The Workers' Party town councillors "continue to avoid taking responsibility for using the residents' monies to reward their supporters", lawyers have argued.
"Instead, they focus on a catalogue of technical points which do nothing but draw even more attention to the fact that they abused their office," the lawyers alleged.
Among the arguments they put forth - in a multimillion-dollar lawsuit over alleged improper payments by the town council - were that the defence's attempt to discredit two senior accountants who had audited Aljunied-Hougang Town Council's (AHTC) books was "entirely without merit".
These were in the two closing replies, each more than 50 pages long, submitted to the High Court last Friday by lawyers representing AHTC and Pasir Ris-Punggol Town Council (PRPTC).
They were responding to closing arguments the defence made in January, which in turn followed a 17-day trial in October last year. The defence also submitted its closing replies last Friday.
AHTC and PRPTC are suing five WP town councillors - including WP chairman Sylvia Lim, its secretary-general Pritam Singh and former chief Low Thia Khiang - over $33.7 million in alleged improper payments made to a former managing agent and other contractors when the councillors ran AHTC.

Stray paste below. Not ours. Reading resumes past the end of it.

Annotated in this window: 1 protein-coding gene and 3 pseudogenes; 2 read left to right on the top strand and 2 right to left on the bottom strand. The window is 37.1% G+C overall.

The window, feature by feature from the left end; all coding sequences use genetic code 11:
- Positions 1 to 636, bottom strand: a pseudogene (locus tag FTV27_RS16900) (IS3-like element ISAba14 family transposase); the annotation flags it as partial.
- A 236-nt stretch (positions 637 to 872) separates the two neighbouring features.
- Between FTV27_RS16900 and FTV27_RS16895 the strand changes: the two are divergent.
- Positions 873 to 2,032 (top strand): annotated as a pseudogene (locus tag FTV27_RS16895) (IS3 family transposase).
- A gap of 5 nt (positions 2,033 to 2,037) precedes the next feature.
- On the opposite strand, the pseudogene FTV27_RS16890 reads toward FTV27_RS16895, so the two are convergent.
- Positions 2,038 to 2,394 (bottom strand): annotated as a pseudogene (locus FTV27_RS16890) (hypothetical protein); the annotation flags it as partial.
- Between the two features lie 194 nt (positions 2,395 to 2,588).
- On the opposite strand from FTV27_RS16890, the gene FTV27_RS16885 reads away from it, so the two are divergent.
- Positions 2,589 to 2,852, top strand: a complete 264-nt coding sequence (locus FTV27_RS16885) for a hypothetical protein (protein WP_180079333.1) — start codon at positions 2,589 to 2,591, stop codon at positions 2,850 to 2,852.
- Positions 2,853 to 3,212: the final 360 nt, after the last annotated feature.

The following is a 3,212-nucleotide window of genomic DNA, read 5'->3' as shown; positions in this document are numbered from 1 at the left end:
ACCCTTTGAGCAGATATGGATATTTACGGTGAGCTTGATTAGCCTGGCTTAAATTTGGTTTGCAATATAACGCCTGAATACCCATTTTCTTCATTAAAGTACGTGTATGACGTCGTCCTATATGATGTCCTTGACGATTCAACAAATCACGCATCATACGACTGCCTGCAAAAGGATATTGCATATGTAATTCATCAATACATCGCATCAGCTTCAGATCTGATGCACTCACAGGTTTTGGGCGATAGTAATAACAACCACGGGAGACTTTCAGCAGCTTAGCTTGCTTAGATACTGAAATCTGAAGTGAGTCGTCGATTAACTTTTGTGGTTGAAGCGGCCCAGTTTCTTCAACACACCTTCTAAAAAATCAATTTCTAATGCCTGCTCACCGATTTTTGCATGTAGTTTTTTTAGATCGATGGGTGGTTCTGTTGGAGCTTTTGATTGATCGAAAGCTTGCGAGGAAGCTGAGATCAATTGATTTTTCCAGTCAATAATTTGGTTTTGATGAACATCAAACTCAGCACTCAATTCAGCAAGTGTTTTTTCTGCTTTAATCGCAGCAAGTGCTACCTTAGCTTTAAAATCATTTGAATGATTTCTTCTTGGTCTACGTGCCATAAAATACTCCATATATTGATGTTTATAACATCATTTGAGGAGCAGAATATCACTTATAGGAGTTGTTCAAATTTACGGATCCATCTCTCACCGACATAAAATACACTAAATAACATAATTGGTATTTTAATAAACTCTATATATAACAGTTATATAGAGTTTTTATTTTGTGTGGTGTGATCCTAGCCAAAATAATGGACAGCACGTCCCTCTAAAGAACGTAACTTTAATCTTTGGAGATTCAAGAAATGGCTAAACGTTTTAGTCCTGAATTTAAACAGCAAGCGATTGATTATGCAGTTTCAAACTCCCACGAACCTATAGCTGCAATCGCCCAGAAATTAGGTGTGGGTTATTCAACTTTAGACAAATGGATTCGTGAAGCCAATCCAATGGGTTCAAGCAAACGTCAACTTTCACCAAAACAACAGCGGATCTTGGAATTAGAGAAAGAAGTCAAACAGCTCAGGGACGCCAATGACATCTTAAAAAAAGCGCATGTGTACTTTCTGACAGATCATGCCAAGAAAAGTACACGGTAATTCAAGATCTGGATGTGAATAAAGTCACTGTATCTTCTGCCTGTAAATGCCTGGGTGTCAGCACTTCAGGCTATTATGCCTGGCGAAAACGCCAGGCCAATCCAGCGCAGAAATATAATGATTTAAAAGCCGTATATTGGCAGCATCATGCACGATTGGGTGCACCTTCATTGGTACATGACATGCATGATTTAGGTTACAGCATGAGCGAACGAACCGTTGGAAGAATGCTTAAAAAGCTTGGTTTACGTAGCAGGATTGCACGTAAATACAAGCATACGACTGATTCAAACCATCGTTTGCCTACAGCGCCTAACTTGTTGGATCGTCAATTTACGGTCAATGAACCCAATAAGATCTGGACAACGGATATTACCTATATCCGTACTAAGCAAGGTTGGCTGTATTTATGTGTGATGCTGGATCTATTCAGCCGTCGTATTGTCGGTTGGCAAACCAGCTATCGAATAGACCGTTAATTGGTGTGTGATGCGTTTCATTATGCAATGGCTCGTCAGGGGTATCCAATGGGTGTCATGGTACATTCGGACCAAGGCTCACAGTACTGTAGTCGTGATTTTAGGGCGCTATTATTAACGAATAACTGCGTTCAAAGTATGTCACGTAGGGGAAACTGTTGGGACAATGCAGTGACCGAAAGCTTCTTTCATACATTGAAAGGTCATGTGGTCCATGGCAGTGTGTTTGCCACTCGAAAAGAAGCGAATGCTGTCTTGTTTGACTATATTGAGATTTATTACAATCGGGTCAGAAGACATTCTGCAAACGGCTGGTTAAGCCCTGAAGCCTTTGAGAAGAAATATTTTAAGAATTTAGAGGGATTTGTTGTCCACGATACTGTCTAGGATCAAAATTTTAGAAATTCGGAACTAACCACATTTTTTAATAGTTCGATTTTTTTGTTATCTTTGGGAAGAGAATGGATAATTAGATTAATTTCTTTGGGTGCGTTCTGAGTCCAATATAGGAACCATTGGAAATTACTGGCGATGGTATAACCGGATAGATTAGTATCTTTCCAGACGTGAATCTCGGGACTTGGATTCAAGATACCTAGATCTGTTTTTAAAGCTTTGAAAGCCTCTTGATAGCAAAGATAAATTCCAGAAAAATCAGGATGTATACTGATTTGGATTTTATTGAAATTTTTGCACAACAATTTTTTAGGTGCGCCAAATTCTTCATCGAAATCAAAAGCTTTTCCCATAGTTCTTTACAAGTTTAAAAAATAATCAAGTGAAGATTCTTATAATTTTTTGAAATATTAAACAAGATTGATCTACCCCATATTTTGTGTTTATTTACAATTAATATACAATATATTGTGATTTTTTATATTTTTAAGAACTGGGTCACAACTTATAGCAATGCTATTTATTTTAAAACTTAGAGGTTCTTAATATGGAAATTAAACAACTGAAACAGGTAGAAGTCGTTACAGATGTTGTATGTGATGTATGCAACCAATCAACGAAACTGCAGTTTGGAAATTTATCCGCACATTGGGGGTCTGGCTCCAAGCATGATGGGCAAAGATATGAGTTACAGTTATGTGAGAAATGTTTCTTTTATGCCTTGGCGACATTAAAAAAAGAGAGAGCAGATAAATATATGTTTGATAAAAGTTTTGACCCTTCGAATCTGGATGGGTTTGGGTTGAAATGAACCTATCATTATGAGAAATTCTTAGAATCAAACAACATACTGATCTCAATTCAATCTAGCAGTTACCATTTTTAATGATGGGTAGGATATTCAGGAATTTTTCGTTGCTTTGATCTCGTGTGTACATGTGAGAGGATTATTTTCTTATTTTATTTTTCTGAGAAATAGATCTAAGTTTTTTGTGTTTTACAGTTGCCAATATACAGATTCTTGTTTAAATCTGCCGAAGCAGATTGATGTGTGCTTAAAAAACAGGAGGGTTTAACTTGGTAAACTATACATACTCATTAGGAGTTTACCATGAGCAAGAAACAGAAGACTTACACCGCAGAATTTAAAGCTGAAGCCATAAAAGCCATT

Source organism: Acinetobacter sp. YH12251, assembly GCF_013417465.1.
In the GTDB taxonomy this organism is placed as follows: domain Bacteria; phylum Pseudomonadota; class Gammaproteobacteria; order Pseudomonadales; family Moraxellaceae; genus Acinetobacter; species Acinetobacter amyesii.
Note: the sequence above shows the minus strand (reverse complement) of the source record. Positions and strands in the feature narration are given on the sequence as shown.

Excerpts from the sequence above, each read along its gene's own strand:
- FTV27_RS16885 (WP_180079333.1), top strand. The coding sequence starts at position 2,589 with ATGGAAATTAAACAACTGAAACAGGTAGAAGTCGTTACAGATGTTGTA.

PRPTC is suing to recover its share of losses incurred when Punggol East constituency was run by AHTC from 2013 to 2015.
Among other things, defence lawyers argued that KPMG executive director Owen Hawkes and PwC partner Goh Thien Phong were not independent experts.
But AHTC's lawyers from Shook Lin & Bok said KPMG had been appointed by AHTC - on the instructions of Ms Lim, Mr Low and/or Mr Singh - after the Court of Appeal had directed them to get an accountant to look through their books in March 2016.
"This exposes the present allegations of partisanship on (Mr Hawkes') part as mere afterthoughts, raised as an unjustifiable attempt to taint the credibility of his evidence and the KPMG report," they said.
PRPTC, which is represented by Davinder Singh Chambers, said there was no evidence that it interfered with Mr Goh's work. Neither was such a suggestion made.
AHTC's lawyers also argued that, contrary to the defence's claim, the defendants are fiduciaries, not just mere custodians of public funds.
Also, AHTC could have compelled the managing agent for the town council while it was run by the People's Action Party, CPG Facilities Management, to take over Hougang ward at the same rates, as stated in the contract, lawyers said.
In addition, they disputed the defendants' claim that they had been acting in good faith.
Referring to Ms Lim and Mr Low, they said: "AHTC's case is they acted with ulterior motive and/or recklessly and/or were wilfully blind to the consequences... A town councillor who does not breach their fiduciary duties to AHTC as SL and LTK did should not have anything to fear."
PRPTC lawyers also said most things argued by the defendants were, in fact, matters of evidence - like how Mr Low did not make attempts to retain CPG as the managing agent to fulfil his plans for FM Solutions & Services to take over the management of the town council.
Oral submissions will be on April 9 and 10, after which Justice Kannan Ramesh will deliver his judgment.